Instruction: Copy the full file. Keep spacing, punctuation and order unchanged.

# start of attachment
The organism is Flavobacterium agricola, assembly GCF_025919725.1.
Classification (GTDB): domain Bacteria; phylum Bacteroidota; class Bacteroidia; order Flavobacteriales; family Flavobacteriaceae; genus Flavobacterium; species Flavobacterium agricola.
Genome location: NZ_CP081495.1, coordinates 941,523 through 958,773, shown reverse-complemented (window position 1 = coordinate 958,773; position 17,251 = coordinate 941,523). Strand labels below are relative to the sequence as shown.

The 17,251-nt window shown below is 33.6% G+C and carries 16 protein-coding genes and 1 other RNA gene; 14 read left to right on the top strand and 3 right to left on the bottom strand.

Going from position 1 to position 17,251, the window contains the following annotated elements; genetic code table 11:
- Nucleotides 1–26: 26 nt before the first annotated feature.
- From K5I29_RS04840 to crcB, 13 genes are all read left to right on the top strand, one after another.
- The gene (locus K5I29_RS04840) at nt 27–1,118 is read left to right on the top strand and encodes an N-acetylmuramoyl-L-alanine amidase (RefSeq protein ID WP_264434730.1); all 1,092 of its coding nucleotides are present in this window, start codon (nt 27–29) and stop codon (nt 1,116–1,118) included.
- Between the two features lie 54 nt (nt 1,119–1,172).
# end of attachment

The organism is Flavobacterium agricola, assembly GCF_025919725.1.
Classification (GTDB): domain Bacteria; phylum Bacteroidota; class Bacteroidia; order Flavobacteriales; family Flavobacteriaceae; genus Flavobacterium; species Flavobacterium agricola.
Genome location: NZ_CP081495.1, coordinates 941,523 through 958,773, shown reverse-complemented (window position 1 = coordinate 958,773; position 17,251 = coordinate 941,523). Strand labels below are relative to the sequence as shown.

The 17,251-nt window shown below is 33.6% G+C and carries 16 protein-coding genes and 1 other RNA gene; 14 read left to right on the top strand and 3 right to left on the bottom strand.

Going from position 1 to position 17,251, the window contains the following annotated elements; genetic code table 11:
- Nucleotides 1–26: 26 nt before the first annotated feature.
- From K5I29_RS04840 to crcB, 13 genes are all read left to right on the top strand, one after another.
- The gene (locus K5I29_RS04840) at nt 27–1,118 is read left to right on the top strand and encodes an N-acetylmuramoyl-L-alanine amidase (RefSeq protein ID WP_264434730.1); all 1,092 of its coding nucleotides are present in this window, start codon (nt 27–29) and stop codon (nt 1,116–1,118) included.
- Between the two features lie 54 nt (nt 1,119–1,172).